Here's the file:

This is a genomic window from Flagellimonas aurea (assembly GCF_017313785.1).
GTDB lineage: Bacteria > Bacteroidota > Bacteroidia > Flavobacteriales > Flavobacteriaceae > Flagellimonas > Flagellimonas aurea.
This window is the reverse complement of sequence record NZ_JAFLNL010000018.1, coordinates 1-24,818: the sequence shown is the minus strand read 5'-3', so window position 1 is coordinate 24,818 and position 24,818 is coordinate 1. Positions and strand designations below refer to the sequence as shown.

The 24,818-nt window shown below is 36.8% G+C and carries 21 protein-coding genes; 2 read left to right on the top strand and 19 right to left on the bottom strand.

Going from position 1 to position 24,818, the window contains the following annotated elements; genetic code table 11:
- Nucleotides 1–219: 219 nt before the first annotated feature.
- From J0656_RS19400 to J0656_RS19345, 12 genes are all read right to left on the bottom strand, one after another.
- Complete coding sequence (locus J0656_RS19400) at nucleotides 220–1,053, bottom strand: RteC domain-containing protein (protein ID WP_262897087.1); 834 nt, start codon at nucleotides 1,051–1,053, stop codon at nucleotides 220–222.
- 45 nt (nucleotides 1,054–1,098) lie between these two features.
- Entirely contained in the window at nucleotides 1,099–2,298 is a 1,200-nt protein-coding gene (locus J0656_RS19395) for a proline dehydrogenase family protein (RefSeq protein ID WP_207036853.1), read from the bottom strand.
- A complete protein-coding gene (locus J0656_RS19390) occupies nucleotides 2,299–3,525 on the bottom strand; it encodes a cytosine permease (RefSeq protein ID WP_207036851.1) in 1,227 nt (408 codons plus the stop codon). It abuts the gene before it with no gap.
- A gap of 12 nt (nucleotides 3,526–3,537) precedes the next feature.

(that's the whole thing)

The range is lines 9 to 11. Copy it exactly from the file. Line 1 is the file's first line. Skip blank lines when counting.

- 45 nt (nucleotides 1,054–1,098) lie between these two features.
- Entirely contained in the window at nucleotides 1,099–2,298 is a 1,200-nt protein-coding gene (locus J0656_RS19395) for a proline dehydrogenase family protein (RefSeq protein ID WP_207036853.1), read from the bottom strand.
- A complete protein-coding gene (locus J0656_RS19390) occupies nucleotides 2,299–3,525 on the bottom strand; it encodes a cytosine permease (RefSeq protein ID WP_207036851.1) in 1,227 nt (408 codons plus the stop codon). It abuts the gene before it with no gap.